NAHB chief economist on what will happen to home starts
A tightening monetary policy and higher interest rates this year will take a toll on housing affordability and price out younger families from the market, according to Robert Dietz (pictured), chief economist for the National Association of Home Builders (NAHB).
Reviewing the year ahead, Dietz said the biggest challenge facing the construction industry would be higher interest rates and their impact on home buyers.
“Our forecast assumes that mortgage interest rates will continue to increase. That is going to take a toll on housing affordability and price out particularly younger households from the market,” he told MPA.
The average rate on a 30-year fixed mortgage is now reportedly more than 50 basis points higher than it was a month ago, and a staggering 83 basis points up compared to a year ago.
Dietz has, on previous occasions, raised concerns about a host of issues he believes are hampering the construction sector – and the access to affordable homes - including labor and material shortages, as well as restrictive zoning laws and rising material and regulatory costs.
Now soaring inflation has been added to the mix, and according to the NAHB/Wells Fargo Housing Market Index (HMI) released a week ago (January 18), this issue, along with the ongoing supply chain disruptions, caused builder confidence to drop in January - the first time this has happened in four months.
Dietz said: “The impacts of inflation are already being felt in the industry. Residential construction material pricing is up more than 20% year over year. In fact, one of the first warning signs of impending inflation was the run up to lumber prices during the second half of 2020.”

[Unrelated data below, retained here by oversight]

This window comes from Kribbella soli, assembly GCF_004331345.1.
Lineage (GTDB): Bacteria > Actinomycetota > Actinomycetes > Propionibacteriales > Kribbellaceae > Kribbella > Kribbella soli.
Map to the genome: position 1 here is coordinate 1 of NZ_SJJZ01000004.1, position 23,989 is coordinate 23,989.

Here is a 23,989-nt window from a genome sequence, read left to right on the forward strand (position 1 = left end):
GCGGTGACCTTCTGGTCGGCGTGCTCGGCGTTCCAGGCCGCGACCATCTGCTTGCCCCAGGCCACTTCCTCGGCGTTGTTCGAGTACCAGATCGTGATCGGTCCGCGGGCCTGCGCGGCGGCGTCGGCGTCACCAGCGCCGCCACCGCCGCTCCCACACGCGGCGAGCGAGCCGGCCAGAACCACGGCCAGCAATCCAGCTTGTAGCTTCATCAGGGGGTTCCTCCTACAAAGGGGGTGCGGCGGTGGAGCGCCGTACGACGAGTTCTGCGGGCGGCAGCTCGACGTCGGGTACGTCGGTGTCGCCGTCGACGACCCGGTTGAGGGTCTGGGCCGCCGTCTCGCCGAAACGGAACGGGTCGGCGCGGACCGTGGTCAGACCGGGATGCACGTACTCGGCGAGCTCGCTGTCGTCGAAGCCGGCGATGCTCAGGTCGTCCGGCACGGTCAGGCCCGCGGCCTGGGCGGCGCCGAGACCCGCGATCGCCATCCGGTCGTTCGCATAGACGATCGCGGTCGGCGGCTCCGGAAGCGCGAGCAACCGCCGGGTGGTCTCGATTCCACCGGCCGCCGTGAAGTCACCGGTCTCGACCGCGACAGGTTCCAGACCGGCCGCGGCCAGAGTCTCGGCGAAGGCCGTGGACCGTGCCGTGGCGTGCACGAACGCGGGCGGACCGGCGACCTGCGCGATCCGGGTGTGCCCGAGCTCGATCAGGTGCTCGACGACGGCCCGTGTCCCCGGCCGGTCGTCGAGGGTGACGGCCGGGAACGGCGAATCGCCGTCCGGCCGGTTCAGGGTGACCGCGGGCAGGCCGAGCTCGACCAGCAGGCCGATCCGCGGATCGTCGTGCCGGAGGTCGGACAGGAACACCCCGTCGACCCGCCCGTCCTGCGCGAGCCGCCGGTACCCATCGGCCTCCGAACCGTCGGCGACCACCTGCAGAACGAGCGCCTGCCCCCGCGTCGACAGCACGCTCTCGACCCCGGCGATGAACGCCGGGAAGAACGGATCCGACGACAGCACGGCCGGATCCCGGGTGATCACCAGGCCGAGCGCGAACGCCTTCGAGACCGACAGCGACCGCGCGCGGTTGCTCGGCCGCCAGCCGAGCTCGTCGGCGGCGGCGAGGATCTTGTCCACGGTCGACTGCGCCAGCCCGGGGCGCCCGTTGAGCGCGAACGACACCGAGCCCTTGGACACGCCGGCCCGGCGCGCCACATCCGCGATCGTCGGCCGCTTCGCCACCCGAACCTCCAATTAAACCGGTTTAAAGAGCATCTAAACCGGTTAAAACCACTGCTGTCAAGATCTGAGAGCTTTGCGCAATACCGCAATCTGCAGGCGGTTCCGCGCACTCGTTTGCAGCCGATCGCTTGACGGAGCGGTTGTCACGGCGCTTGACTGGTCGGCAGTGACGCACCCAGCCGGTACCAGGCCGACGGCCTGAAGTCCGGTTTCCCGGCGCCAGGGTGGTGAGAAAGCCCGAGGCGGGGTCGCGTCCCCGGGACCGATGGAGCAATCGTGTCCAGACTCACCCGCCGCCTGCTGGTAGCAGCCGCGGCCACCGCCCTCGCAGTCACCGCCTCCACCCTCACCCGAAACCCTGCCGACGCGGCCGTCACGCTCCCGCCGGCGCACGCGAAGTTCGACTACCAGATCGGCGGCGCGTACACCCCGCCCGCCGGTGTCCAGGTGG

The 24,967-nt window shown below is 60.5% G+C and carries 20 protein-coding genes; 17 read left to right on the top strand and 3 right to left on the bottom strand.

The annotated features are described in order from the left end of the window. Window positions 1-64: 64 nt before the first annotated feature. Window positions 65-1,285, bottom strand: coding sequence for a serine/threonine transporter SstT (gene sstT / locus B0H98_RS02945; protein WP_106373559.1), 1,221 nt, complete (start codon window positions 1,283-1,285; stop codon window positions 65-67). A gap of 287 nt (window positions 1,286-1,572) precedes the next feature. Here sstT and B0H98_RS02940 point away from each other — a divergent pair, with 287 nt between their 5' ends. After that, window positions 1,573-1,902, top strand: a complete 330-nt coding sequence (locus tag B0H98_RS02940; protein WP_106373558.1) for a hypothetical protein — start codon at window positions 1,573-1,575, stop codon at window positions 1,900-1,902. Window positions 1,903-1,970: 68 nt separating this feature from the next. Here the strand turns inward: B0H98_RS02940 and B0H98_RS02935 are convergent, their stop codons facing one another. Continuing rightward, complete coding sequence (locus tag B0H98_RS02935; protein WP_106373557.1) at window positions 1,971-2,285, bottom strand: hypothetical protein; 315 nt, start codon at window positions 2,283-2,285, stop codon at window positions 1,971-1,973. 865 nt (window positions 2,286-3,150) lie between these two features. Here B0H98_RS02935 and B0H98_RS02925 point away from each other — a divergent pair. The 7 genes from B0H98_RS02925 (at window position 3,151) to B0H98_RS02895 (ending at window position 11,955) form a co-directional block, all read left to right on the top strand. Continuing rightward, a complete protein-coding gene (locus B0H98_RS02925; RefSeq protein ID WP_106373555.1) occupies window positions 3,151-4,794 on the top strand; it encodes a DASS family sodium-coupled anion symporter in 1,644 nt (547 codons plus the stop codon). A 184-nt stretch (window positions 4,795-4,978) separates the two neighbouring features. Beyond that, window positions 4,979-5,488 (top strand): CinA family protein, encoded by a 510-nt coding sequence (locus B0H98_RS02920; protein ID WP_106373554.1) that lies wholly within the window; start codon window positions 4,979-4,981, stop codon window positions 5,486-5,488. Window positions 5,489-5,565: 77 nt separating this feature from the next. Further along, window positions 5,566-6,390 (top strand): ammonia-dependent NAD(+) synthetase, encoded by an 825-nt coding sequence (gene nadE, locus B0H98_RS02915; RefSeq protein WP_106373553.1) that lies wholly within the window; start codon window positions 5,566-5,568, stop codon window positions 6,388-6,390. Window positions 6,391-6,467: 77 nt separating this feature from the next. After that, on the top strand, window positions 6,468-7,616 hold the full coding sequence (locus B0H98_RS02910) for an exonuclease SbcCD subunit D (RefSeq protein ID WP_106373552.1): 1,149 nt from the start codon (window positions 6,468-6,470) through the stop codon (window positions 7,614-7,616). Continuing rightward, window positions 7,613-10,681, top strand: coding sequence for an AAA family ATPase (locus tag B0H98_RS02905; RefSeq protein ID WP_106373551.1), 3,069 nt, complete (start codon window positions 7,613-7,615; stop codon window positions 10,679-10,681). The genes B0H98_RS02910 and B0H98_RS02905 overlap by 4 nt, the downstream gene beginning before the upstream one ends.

Higher material costs – up by an estimated 19% since December 2020 - and lack of availability have reportedly been adding weeks to typical single-family construction times.
According to reports, the price of softwood lumber has also risen by about 85% in the last three months, bucking a downward trend that started last summer.
Dietz said he expected single-family starts to remain flat at around 1.1 million, representing a 25% increase compared to 2019, although production was still weighed down by the same issues that plagued the sector last year.
“Where a year ago, many builders had so much demand in front of them that they were actually governing or regulating how many sales they made to manage their production chains, fewer builders are going to be in that position in 2022 because of the impact of both higher home prices, and those higher expected interest rates,” he said.
Labor shortages will once again become a major issue, Dietz added, saying that the industry needed to fill an estimated 350,000 job vacancies.
“The industry needs to be adding more than 700,000 workers a year and that’s to keep up with both industry expansion as well as retirements, which are going to be a driving factor, given that the typical age of a construction worker now is above the age of 40,” he said.
There is also growing evidence that supply shortages are beginning to impact on home sales. According to a report by Redfin, a December slump in the number of properties for sale drove purchases down by 3.6%, while prices surged ahead by 15% compared to the same period a year ago.
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One point of contention is the type of housing that could provide the best answer to the housing crisis. While some, particularly in the commercial real estate space, are convinced that more multi-family homes should be built as they are more cost-effective, Dietz strongly disagreed.
He said: “Anything that tries to force the market to say that people who want single-family homes need to be living in apartments because of policy actions, is just wrong.
“One of the things that we’ve seen over the course of the virus is a shift in preferences to single family. People are looking for more space, particularly younger households are thinking about having kids. They’re looking for that yard, that suburban aesthetic.”
He, however, acknowledged that multi-family construction was growing and would “likely approach about a half million multifamily starts in 2022”.
Latest data also shows that multi-family starts have increased by 14% on a monthly basis while single-family has fallen by 2.3% during the same period.